1. He was also great in “Wings of Desire” by Wim Wenders, where his character was a former angel who became human, but can still perceive the presence of other angels. “I can’t see you, but I know you’re there” was how he began talking to Damiel, the angel who is thinking about becoming human, speaking of the particular pleasures of being in a human body. “When it is cold, you rub your hands together, and it feels good.” I saw it on a cold winter’s afternoon in 1989, and that line stayed with me as I walked home, changing the experience of the chilly air from an inconvenience into a pleasure. The message of gratitude for small things, spoken of not in a preaching tone but in that gravely voice, was my favorite part of that messy but remarkable film.

  2. Not to mention his turn as Dr. Fate’s bumbling assistant Max in The Great Race.

    The thing I liked most about Columbo was the twist in the mystery: they were not whodunnits, because we knew whodunnit in the first act. They were Howzegonnaget’ems. I had never cast the show in terms of class warfare, but that subtext is surely there.

  3. And let’s note that the tone of the show was set equally (or more)
    by the writers, who set the stage for Falk’s brilliance.

  4. Ed: “Wings of Desire” means a lot to me too. Falk had several strands in his career, and of them was as a star in art house films like that and Cassavettes’ Films. A bit of trivia that reflects his varied career: He was the first actor in history to be nominated for an Emmy and an Oscar in the same year.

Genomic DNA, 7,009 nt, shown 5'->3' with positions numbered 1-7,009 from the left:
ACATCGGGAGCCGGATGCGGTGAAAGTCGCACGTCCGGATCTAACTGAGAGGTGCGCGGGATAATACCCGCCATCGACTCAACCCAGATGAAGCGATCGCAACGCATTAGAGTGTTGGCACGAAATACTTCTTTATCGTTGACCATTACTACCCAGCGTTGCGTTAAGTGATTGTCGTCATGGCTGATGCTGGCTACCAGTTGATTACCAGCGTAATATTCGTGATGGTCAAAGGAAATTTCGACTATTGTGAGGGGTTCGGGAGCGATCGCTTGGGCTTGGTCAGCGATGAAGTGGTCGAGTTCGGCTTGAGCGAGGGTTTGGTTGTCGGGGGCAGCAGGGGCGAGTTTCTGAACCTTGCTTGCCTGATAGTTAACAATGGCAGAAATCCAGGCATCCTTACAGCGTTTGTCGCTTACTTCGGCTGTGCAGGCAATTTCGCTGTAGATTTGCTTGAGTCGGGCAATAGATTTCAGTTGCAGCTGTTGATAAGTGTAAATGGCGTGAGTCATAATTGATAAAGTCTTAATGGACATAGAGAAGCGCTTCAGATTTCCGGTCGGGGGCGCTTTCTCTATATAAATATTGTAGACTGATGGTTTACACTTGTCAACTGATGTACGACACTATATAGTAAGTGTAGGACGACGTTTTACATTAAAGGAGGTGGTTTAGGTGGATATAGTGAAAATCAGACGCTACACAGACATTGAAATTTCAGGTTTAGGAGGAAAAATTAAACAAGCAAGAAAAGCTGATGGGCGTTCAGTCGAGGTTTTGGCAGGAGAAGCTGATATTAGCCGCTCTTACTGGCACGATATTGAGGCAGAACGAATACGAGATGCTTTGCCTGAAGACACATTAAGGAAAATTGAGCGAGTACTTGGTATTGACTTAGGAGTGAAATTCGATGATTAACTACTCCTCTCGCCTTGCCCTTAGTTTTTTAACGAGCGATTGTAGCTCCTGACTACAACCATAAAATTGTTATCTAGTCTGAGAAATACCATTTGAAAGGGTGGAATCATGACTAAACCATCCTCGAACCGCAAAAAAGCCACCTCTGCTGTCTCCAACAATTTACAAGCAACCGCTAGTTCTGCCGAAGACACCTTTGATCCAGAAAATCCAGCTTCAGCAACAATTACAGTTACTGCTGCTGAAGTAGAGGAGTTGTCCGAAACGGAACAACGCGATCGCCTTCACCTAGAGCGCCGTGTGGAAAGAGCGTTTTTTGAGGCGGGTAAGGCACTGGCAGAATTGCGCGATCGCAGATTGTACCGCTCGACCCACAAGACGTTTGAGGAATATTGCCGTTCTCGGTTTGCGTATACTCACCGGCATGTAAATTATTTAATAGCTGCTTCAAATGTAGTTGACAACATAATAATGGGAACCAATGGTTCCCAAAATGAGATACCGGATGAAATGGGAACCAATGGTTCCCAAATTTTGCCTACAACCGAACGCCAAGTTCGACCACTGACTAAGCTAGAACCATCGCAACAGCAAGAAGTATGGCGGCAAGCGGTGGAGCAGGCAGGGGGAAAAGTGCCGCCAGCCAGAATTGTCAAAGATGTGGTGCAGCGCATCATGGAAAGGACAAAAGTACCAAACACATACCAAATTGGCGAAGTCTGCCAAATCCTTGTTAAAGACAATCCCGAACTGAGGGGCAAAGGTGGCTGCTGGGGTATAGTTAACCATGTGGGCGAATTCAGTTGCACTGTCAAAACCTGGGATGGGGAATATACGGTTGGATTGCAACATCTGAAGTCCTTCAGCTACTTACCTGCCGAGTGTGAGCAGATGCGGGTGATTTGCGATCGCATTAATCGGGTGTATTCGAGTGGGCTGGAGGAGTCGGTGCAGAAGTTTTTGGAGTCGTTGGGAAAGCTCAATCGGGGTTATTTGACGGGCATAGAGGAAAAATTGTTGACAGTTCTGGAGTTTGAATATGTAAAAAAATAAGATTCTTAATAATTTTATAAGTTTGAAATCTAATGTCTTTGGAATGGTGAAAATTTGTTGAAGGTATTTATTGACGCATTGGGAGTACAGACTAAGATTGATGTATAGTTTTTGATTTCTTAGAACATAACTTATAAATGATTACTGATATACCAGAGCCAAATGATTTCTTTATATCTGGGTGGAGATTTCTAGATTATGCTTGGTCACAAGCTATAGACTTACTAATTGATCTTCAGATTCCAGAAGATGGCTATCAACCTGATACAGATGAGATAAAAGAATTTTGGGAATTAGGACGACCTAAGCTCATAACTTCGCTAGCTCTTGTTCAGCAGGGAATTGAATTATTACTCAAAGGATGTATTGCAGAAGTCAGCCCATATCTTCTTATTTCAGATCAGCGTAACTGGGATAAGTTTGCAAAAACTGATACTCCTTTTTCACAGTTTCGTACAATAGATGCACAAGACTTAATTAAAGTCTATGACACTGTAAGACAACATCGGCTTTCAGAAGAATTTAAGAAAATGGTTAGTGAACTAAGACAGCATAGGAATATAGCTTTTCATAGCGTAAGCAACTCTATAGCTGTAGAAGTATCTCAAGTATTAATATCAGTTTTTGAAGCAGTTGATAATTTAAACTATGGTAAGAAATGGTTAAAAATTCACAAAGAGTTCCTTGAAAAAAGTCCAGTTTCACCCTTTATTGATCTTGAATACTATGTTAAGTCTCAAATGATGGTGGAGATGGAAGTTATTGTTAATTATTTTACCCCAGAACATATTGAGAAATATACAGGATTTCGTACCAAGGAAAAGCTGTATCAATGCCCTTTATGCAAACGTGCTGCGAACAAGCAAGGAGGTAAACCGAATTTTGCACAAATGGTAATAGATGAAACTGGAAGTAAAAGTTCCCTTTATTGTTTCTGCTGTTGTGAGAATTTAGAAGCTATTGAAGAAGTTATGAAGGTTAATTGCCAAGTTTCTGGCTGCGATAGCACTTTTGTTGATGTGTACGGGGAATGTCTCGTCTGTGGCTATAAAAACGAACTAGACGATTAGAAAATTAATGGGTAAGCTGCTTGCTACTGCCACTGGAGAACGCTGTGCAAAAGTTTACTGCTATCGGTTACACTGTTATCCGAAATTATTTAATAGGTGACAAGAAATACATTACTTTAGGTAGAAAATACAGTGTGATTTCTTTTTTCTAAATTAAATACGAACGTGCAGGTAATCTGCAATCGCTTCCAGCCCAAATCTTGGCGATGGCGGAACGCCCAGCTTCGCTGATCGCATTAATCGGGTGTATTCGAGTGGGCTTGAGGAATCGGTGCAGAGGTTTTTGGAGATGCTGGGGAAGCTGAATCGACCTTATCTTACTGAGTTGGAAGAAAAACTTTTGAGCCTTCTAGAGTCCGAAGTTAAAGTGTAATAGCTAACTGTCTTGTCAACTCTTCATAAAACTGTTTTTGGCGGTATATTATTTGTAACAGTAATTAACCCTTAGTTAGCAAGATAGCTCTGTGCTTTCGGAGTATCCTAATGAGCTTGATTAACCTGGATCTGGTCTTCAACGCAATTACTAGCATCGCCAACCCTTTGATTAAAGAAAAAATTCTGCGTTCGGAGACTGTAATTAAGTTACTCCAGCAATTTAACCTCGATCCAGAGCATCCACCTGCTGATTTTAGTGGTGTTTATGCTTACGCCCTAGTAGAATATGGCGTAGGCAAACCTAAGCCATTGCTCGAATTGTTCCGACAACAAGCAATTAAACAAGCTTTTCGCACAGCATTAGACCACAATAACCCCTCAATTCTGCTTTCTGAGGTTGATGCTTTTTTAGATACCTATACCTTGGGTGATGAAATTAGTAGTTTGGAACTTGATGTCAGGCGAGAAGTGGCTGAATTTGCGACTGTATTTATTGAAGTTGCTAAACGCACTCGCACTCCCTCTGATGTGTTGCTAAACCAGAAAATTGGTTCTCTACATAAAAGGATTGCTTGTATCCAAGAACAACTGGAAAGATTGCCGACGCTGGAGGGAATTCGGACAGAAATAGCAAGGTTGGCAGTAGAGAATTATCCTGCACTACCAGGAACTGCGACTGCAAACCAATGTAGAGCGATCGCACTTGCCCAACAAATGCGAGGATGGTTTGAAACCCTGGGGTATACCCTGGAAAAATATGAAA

5. Huh. I had noticed that when watching the DVDs (the late lamented Captain Video had most seasons of Columbo for rent), but hadn’t thought to put it down to class, mostly because the character seemed to be most sincerely in awe of the accomplishments of the (guilty) suspects. But yes. Class and the arrogance of those with great earthly gifts taking life.

    There was a short story I read many, many years ago in which a character about to be murdered prayed for “a smart policeman.” Columbo was that smart policeman.

  6. @ Donald,

    Performance arts require three entities to create: the writer, the performer, and the audience. Performers get a lot of the adulation, but without good writing they’re crippled. Writers and composers alone can’t get the art out. Without the audience there’s no one to appreciate it.

    Yes, the writers (and the whole production crew) deserve credit. But Columbo is a creature of Peter Falk: he brought many of the mannerisms to the character. Some actors make such an impression on a role that there is no one else for a generation. Robert Preston as Harold Hill in Willson’s The Music Man was an example. Peter Falk’s Columbo is another. Because that work is preserved (and because Columbo has never been rewritten for the stage) it’s possible that no one will try to revive those scripts. No one could do it as well, much less better.

  7. I’ve enjoyed watching many of the Columbo episodes, but there was one element that required a very strong willing suspension of disbelief.